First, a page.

You're unlikely to know when you're drunk

Beer bottles are seen at the brewhouse of the brewery Schlossbrauerei Au-Hallertau in Au-Hallertau on July 12, 2013. Drinkers, beware. Even if you drink regularly, you are unlikely to be able to tell if you are intoxicated. -- FILE PHOTO: AFP
Beer bottles are seen at the brewhouse of the brewery Schlossbrauerei Au-Hallertau in Au-Hallertau on July 12, 2013. Drinkers, beware. Even if you drink regularly, you are unlikely to be able to tell if you are intoxicated. -- FILE PHOTO: AFP

Different people react differently to alcohol intake, say experts

Drinkers, beware. Even if you drink regularly, you are unlikely to be able to tell if you are intoxicated.

This is because there are various factors which affect how much a person can drink and how quickly a person becomes drunk, experts told The Straits Times.

Last month, former minister of state Chan Soo Sen, 56, failed a breathalyser test while driving home from a charity function where he drunk red wine.

Chan was tested with 50 micrograms of alcohol per 100ml of breath, in excess of the legal limit of 35 micrograms. He was fined $2,000 and given a one-year driving ban last Thursday.

Typically, a glass of wine or champagne at dinner will not cause a driver to exceed the legal limit - unless he downs it in a gulp, said Dr Tan Chi Chiu, consultant gastroenterologist with Gastroenterology and Medicine International.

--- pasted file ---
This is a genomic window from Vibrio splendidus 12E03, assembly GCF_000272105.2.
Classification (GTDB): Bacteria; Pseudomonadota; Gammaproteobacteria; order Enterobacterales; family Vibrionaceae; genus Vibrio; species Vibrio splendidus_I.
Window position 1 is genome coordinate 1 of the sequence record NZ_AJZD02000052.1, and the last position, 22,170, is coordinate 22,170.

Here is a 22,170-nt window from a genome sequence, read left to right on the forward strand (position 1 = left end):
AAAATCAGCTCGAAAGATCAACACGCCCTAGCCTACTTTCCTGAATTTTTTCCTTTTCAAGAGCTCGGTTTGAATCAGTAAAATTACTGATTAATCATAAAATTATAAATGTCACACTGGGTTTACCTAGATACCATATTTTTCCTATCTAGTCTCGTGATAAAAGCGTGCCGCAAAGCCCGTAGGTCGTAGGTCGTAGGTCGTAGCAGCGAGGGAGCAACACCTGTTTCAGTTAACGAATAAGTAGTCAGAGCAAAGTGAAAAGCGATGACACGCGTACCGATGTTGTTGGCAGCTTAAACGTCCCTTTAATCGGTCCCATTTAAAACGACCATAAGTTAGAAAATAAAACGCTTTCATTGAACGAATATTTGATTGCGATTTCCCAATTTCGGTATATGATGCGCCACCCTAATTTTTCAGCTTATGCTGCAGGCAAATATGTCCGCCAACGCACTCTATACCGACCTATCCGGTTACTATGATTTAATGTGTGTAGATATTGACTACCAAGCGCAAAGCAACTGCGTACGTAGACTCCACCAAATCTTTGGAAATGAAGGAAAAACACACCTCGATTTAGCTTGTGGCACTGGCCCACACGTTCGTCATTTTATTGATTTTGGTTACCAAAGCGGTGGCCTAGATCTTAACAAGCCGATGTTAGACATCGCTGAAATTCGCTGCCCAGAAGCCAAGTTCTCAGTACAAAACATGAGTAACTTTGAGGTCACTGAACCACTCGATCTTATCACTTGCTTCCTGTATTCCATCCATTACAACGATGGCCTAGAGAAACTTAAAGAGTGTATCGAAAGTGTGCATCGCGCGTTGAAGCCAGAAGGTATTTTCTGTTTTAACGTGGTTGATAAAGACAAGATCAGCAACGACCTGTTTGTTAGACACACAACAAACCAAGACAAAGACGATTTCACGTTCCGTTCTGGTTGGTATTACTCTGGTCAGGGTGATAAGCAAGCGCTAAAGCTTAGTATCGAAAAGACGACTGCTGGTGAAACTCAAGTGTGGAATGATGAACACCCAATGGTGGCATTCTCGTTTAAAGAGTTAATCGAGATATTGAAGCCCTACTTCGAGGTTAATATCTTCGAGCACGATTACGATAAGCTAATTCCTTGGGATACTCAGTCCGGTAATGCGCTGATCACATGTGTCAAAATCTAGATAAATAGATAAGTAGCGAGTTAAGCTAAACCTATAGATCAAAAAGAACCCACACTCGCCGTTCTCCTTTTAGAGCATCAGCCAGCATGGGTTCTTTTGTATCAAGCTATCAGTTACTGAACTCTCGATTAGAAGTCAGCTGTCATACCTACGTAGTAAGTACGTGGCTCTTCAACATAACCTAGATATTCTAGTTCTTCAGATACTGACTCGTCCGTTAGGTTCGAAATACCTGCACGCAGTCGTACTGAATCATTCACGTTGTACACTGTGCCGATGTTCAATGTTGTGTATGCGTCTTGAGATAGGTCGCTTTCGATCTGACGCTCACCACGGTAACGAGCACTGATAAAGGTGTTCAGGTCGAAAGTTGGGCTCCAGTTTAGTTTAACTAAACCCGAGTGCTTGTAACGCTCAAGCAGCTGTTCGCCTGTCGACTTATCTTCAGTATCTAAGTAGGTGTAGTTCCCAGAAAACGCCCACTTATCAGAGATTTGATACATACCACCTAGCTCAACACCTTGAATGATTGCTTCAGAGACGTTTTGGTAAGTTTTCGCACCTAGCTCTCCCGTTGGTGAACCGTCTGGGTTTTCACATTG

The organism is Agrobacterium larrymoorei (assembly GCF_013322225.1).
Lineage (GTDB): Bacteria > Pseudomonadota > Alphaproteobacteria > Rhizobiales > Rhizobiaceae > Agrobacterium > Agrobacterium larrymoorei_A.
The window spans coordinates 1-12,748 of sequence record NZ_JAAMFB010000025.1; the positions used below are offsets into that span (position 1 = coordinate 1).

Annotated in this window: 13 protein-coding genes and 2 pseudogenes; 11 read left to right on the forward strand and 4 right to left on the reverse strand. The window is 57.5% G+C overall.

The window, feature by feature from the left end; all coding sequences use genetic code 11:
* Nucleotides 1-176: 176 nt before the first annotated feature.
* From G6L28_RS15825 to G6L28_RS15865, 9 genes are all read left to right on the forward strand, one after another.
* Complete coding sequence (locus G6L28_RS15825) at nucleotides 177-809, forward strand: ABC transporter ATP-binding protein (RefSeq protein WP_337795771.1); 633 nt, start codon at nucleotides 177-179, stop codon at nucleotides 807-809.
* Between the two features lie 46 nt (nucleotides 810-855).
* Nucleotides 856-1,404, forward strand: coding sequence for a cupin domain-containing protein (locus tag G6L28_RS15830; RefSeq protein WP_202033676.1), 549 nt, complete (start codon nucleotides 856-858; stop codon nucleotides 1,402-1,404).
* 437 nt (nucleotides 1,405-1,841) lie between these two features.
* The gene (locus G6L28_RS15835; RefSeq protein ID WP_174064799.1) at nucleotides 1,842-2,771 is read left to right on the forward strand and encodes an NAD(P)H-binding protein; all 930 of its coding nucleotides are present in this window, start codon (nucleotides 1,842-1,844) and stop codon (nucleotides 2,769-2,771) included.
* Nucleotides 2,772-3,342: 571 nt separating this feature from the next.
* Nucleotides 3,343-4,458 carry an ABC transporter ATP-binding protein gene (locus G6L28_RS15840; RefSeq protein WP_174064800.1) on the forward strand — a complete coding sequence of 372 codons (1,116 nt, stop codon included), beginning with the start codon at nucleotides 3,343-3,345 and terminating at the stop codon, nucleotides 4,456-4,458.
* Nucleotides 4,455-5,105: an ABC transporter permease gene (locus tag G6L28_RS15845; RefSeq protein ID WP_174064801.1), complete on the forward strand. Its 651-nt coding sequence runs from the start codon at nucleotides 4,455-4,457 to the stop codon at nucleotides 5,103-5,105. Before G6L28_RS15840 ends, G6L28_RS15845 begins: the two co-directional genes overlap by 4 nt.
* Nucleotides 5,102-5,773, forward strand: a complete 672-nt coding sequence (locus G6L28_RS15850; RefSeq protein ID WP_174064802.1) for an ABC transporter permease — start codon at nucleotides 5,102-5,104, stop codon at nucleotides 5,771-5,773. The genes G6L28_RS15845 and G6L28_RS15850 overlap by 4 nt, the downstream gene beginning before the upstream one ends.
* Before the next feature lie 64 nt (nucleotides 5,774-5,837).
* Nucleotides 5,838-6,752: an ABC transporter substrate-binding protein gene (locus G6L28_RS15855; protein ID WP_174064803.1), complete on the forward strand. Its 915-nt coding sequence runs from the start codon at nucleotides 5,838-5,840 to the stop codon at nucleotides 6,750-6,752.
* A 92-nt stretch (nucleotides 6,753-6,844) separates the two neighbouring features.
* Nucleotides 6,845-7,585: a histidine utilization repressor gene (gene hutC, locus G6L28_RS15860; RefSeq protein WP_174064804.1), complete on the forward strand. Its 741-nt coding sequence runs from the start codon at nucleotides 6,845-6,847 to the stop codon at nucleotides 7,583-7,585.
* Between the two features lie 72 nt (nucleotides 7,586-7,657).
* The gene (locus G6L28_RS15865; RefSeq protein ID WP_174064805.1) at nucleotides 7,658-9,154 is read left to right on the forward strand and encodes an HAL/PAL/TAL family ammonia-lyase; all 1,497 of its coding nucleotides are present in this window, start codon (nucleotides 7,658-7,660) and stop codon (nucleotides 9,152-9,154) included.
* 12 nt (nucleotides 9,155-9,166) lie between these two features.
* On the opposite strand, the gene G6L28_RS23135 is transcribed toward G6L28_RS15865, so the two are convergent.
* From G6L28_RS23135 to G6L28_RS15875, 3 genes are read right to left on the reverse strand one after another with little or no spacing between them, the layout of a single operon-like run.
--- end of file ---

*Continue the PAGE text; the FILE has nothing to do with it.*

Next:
But different people react to alcohol differently, depending on factors such as the rate of consumption, degree of hydration and how fast their bodies break down alcohol, said family physician David Fong.

For example, women are smaller and have a lower percentage of body water than men, so they tend to be more sensitive to alcohol, he noted.

Moreover, different types of alcoholic beverages have varying levels of concentration, so people who appear to drink little could still be absorbing a lot of alcohol, said Dr Tan.

"Assuming that two people drink exactly the same volume, one of spirits and the other of beer, the one drinking spirits will have taken much more alcohol into his or her system than the one drinking beer."

Even frequent drinkers might not be aware of such factors. Out of 10 regular drinkers that The Straits Times spoke to, only two were aware that age also affects how the body processes alcohol.

Motorists can be charged with drink driving even if they are under the legal limit, as long as they do not have proper control of the vehicle. Last year, 2,917 people were arrested for drink driving.

The traffic police advises members of the public who go out drinking to consider other options such as using a valet service, taking public transport or designating a non-drinking driver.

The penalty for drink driving is disqualification from driving for at least a year. First-time offenders can be fined between $1,000 and $5,000, or jailed up to six months. Repeat offenders can be fined up to $30,000 and jailed up to three years.

jianxuan@sph.com.sg